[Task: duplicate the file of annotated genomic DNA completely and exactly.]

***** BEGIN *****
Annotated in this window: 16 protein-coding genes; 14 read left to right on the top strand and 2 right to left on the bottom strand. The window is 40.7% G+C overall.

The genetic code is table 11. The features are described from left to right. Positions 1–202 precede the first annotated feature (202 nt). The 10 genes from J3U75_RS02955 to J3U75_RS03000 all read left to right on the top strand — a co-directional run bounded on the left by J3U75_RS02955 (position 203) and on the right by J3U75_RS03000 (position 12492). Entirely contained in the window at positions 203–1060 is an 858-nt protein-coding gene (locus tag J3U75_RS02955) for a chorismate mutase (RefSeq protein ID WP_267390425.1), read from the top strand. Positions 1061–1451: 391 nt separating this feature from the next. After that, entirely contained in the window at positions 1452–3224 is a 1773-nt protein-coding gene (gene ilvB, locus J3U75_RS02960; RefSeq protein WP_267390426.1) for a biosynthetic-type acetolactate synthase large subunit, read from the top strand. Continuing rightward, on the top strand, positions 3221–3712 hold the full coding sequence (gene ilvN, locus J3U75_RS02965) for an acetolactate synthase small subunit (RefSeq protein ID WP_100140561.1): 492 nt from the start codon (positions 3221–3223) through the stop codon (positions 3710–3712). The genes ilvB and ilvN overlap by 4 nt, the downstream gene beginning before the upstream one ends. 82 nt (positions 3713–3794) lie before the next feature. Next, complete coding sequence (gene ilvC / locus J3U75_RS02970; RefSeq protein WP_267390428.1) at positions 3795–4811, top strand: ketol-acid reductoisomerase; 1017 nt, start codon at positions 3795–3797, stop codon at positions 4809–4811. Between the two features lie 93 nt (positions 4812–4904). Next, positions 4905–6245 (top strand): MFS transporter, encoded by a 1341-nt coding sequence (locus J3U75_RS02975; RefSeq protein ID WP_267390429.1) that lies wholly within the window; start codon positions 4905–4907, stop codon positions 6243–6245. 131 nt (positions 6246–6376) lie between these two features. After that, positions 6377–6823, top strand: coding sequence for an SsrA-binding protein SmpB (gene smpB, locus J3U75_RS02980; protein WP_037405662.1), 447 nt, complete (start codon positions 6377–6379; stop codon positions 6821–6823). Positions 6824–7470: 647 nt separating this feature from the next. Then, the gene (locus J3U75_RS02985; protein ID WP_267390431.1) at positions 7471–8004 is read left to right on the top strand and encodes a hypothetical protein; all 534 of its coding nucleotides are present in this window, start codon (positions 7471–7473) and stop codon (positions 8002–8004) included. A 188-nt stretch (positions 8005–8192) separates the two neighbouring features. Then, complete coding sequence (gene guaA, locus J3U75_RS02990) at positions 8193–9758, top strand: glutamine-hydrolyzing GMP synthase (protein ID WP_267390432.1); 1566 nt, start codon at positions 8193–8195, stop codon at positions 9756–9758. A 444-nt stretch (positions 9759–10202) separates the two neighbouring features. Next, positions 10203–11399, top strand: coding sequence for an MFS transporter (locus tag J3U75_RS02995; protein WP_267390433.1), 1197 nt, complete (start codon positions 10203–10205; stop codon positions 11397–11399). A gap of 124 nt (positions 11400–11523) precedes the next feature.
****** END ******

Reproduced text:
Annotated in this window: 16 protein-coding genes; 14 read left to right on the top strand and 2 right to left on the bottom strand. The window is 40.7% G+C overall.

The genetic code is table 11. The features are described from left to right. Positions 1–202 precede the first annotated feature (202 nt). The 10 genes from J3U75_RS02955 to J3U75_RS03000 all read left to right on the top strand — a co-directional run bounded on the left by J3U75_RS02955 (position 203) and on the right by J3U75_RS03000 (position 12492). Entirely contained in the window at positions 203–1060 is an 858-nt protein-coding gene (locus tag J3U75_RS02955) for a chorismate mutase (RefSeq protein ID WP_267390425.1), read from the top strand. Positions 1061–1451: 391 nt separating this feature from the next. After that, entirely contained in the window at positions 1452–3224 is a 1773-nt protein-coding gene (gene ilvB, locus J3U75_RS02960; RefSeq protein WP_267390426.1) for a biosynthetic-type acetolactate synthase large subunit, read from the top strand. Continuing rightward, on the top strand, positions 3221–3712 hold the full coding sequence (gene ilvN, locus J3U75_RS02965) for an acetolactate synthase small subunit (RefSeq protein ID WP_100140561.1): 492 nt from the start codon (positions 3221–3223) through the stop codon (positions 3710–3712). The genes ilvB and ilvN overlap by 4 nt, the downstream gene beginning before the upstream one ends. 82 nt (positions 3713–3794) lie before the next feature. Next, complete coding sequence (gene ilvC / locus J3U75_RS02970; RefSeq protein WP_267390428.1) at positions 3795–4811, top strand: ketol-acid reductoisomerase; 1017 nt, start codon at positions 3795–3797, stop codon at positions 4809–4811. Between the two features lie 93 nt (positions 4812–4904). Next, positions 4905–6245 (top strand): MFS transporter, encoded by a 1341-nt coding sequence (locus J3U75_RS02975; RefSeq protein ID WP_267390429.1) that lies wholly within the window; start codon positions 4905–4907, stop codon positions 6243–6245. 131 nt (positions 6246–6376) lie between these two features. After that, positions 6377–6823, top strand: coding sequence for an SsrA-binding protein SmpB (gene smpB, locus J3U75_RS02980; protein WP_037405662.1), 447 nt, complete (start codon positions 6377–6379; stop codon positions 6821–6823). Positions 6824–7470: 647 nt separating this feature from the next. Then, the gene (locus J3U75_RS02985; protein ID WP_267390431.1) at positions 7471–8004 is read left to right on the top strand and encodes a hypothetical protein; all 534 of its coding nucleotides are present in this window, start codon (positions 7471–7473) and stop codon (positions 8002–8004) included. A 188-nt stretch (positions 8005–8192) separates the two neighbouring features. Then, complete coding sequence (gene guaA, locus J3U75_RS02990) at positions 8193–9758, top strand: glutamine-hydrolyzing GMP synthase (protein ID WP_267390432.1); 1566 nt, start codon at positions 8193–8195, stop codon at positions 9756–9758. A 444-nt stretch (positions 9759–10202) separates the two neighbouring features. Next, positions 10203–11399, top strand: coding sequence for an MFS transporter (locus tag J3U75_RS02995; protein WP_267390433.1), 1197 nt, complete (start codon positions 10203–10205; stop codon positions 11397–11399). A gap of 124 nt (positions 11400–11523) precedes the next feature.